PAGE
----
Exercise and Stretching
To improve our game and simultaneously reduce our risk of injury, we can use exercise and stretching routines to strengthen our tissue, and prepare it for use. In the survey we asked about people’s exercise and stretching habits. I’ll start with stretching.
I was pleasantly surprised to see that nearly half of us will always stretch before we play. I’m one of those who stretches before playing, and I know it makes a difference in my play. Conversely, there are about 10% of us who never stretch. An even smaller percent of us will stretch, but only before tournaments or leagues. Here is how you responded.
The other component of fitness that we covered in the survey was exercise. We asked if you regularly exercise, if you exercise specifically for disc golf, or if you exercise, but would do so even without disc golf. Half of us said we exercise regularly, but would do so even if we didn’t play disc golf. Nearly a third of us said that disc golf is basically the only exercise we get. About 18% of us exercise specifically for disc golf. These are our exercise habits.
Conclusion? Wait For It…
Normally, I like to summarize the statistics and draw a conclusion based on the numbers. In this case, I would like to encourage everyone to set up a regular exercise regiment, which includes stretches, and warm up before you play or practice, because those things reduce your chances of getting injured. However, I decided to look at a couple more survey results to make sure they fell in line with the narrative that I was encouraging. The results didn’t fall in line.
I looked at how people responded to the question, “Do you exercise specifically for disc golf?”, and compared those answers with the question about whether or not they were injured in 2019. Certainly, the people who exercise specifically for disc golf would have the fewest injuries, right?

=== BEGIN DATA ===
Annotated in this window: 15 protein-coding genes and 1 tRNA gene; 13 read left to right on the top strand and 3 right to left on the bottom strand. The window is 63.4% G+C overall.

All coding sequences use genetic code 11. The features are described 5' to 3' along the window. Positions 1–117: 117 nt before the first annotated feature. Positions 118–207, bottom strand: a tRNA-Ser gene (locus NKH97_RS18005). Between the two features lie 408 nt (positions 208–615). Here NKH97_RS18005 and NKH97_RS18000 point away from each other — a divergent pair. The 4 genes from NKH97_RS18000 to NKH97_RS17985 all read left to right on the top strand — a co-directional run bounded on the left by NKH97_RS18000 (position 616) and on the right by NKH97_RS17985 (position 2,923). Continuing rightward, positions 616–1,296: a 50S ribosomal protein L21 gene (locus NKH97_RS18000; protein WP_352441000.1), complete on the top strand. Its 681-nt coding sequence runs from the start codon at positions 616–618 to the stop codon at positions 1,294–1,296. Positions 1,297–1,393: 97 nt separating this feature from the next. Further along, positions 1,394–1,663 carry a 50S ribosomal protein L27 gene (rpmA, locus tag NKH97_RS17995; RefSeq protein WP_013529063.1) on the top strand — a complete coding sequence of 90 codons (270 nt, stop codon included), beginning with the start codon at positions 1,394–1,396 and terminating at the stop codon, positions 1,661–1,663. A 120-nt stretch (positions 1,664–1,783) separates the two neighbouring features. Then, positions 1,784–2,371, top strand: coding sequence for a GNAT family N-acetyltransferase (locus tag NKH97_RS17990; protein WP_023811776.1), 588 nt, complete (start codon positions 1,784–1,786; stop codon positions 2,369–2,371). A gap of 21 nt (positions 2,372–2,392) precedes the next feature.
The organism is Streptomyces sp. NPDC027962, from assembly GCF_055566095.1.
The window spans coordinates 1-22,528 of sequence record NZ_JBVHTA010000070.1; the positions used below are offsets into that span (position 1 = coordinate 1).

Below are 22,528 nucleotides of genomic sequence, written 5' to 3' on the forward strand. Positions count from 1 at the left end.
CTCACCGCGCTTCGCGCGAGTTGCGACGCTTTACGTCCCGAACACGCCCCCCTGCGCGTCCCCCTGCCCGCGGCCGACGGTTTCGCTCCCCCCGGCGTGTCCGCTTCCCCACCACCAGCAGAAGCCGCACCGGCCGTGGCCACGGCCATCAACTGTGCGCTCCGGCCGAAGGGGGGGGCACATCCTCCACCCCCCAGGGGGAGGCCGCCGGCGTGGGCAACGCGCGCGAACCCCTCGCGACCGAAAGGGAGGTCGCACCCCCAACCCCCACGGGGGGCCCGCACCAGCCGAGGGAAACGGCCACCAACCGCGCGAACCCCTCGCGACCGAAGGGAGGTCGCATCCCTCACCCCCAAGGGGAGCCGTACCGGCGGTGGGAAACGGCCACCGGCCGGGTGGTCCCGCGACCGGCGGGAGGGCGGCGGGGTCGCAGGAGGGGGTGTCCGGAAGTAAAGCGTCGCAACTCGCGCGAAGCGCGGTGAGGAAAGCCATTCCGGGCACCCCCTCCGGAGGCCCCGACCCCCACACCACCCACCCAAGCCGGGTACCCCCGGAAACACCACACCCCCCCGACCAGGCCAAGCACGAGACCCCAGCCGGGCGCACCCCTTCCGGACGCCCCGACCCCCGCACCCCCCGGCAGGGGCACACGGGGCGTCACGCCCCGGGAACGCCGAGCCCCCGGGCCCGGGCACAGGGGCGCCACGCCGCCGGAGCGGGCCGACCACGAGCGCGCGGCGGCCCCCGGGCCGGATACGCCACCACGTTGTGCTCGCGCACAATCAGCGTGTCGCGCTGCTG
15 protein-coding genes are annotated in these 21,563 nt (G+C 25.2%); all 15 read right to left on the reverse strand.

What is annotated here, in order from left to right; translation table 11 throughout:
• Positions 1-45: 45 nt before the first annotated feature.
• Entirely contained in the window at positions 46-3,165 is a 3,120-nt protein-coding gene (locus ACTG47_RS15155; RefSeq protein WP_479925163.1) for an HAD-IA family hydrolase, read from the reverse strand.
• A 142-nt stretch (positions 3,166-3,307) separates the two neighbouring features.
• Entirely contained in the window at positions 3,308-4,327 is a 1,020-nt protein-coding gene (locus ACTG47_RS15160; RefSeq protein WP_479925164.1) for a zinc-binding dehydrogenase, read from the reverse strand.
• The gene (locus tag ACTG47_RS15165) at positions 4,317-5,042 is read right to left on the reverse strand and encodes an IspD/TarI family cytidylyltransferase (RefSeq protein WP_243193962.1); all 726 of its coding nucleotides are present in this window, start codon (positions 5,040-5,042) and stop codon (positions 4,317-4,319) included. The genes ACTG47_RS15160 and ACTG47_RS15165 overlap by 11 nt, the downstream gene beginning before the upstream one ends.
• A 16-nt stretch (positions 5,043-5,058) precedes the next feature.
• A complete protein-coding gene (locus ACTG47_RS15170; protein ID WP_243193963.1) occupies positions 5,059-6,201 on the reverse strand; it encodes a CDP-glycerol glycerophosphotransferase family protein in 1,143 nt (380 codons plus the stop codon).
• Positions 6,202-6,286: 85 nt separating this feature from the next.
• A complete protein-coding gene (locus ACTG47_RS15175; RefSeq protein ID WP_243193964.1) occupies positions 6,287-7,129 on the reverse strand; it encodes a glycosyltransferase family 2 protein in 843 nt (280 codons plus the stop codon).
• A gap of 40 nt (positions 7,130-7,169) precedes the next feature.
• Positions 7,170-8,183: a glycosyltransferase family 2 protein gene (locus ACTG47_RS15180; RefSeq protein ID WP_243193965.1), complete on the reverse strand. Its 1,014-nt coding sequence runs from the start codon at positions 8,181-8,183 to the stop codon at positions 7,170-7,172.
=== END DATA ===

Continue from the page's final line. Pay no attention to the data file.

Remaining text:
Of the 6711 people who answered the question, 2142 people said they rarely exercise, other than disc golf. Of those 2142 people, 434 of them suffered an injury. That’s 20.3%.
There were 3362 people who said they do exercise, but they would even without disc golf. They had 540 injuries in their group, for a total of 16.1%. I would have thought they would have had a much lower percent compared to the non-exercisers. But, at least there were fewer, percentage-wise.
Then I looked at the group that one would assume would have the lowest injury rate of the three. There were 1193 people who indicated that they do exercises specifically for disc. Yet they had 322 injuries, for a total of 27%! That’s about one in four people who train for disc golf, yet end up with injuries.
I have a couple theories about why that would be the case. I will need to look at a few more statistics to see if they support my ideas. I’ll run the numbers and post in another blog. Until then, stay safe and happy hucking!
Other survey results:
Seth Munsey’s website has great information about exercises and stretches for disc golf. It can be found here: